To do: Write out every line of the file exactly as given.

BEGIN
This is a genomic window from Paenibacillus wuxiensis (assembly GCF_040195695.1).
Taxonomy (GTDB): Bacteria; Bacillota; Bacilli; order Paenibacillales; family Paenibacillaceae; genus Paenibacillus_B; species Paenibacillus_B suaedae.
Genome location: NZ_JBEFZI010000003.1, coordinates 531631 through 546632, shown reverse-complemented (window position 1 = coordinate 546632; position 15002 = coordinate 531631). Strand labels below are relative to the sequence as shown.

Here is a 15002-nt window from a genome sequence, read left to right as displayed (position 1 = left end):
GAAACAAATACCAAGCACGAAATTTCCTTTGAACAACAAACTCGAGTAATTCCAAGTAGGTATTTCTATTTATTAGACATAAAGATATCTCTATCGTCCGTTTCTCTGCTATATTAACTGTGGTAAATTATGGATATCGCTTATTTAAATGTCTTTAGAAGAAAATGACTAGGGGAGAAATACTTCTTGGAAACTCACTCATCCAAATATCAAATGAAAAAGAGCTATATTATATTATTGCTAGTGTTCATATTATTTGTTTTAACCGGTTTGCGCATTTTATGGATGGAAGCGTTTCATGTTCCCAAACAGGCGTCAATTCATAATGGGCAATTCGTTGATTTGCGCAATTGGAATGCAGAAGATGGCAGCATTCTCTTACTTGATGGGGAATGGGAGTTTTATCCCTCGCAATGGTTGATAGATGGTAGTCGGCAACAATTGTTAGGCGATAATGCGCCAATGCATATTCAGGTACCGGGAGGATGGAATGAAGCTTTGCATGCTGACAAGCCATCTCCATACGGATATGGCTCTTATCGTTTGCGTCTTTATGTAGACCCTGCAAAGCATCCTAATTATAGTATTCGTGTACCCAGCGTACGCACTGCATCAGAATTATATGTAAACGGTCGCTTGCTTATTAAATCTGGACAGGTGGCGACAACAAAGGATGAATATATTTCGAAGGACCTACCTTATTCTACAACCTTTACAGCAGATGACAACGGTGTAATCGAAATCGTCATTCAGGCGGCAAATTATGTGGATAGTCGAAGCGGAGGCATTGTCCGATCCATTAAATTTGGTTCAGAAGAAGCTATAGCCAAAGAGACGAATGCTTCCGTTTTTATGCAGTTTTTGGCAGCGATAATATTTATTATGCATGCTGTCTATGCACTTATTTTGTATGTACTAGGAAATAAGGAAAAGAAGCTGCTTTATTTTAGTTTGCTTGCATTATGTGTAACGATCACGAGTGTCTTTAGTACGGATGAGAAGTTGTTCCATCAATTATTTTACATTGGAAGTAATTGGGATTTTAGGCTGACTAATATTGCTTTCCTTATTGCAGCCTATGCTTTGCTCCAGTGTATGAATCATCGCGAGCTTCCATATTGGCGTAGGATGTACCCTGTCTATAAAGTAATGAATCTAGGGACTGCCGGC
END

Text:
This is a genomic window from Paenibacillus wuxiensis (assembly GCF_040195695.1).
Taxonomy (GTDB): Bacteria; Bacillota; Bacilli; order Paenibacillales; family Paenibacillaceae; genus Paenibacillus_B; species Paenibacillus_B suaedae.
Genome location: NZ_JBEFZI010000003.1, coordinates 531631 through 546632, shown reverse-complemented (window position 1 = coordinate 546632; position 15002 = coordinate 531631). Strand labels below are relative to the sequence as shown.

Here is a 15002-nt window from a genome sequence, read left to right as displayed (position 1 = left end):
GAAACAAATACCAAGCACGAAATTTCCTTTGAACAACAAACTCGAGTAATTCCAAGTAGGTATTTCTATTTATTAGACATAAAGATATCTCTATCGTCCGTTTCTCTGCTATATTAACTGTGGTAAATTATGGATATCGCTTATTTAAATGTCTTTAGAAGAAAATGACTAGGGGAGAAATACTTCTTGGAAACTCACTCATCCAAATATCAAATGAAAAAGAGCTATATTATATTATTGCTAGTGTTCATATTATTTGTTTTAACCGGTTTGCGCATTTTATGGATGGAAGCGTTTCATGTTCCCAAACAGGCGTCAATTCATAATGGGCAATTCGTTGATTTGCGCAATTGGAATGCAGAAGATGGCAGCATTCTCTTACTTGATGGGGAATGGGAGTTTTATCCCTCGCAATGGTTGATAGATGGTAGTCGGCAACAATTGTTAGGCGATAATGCGCCAATGCATATTCAGGTACCGGGAGGATGGAATGAAGCTTTGCATGCTGACAAGCCATCTCCATACGGATATGGCTCTTATCGTTTGCGTCTTTATGTAGACCCTGCAAAGCATCCTAATTATAGTATTCGTGTACCCAGCGTACGCACTGCATCAGAATTATATGTAAACGGTCGCTTGCTTATTAAATCTGGACAGGTGGCGACAACAAAGGATGAATATATTTCGAAGGACCTACCTTATTCTACAACCTTTACAGCAGATGACAACGGTGTAATCGAAATCGTCATTCAGGCGGCAAATTATGTGGATAGTCGAAGCGGAGGCATTGTCCGATCCATTAAATTTGGTTCAGAAGAAGCTATAGCCAAAGAGACGAATGCTTCCGTTTTTATGCAGTTTTTGGCAGCGATAATATTTATTATGCATGCTGTCTATGCACTTATTTTGTATGTACTAGGAAATAAGGAAAAGAAGCTGCTTTATTTTAGTTTGCTTGCATTATGTGTAACGATCACGAGTGTCTTTAGTACGGATGAGAAGTTGTTCCATCAATTATTTTACATTGGAAGTAATTGGGATTTTAGGCTGACTAATATTGCTTTCCTTATTGCAGCCTATGCTTTGCTCCAGTGTATGAATCATCGCGAGCTTCCATATTGGCGTAGGATGTACCCTGTCTATAAAGTAATGAATCTAGGGACTGCCGGC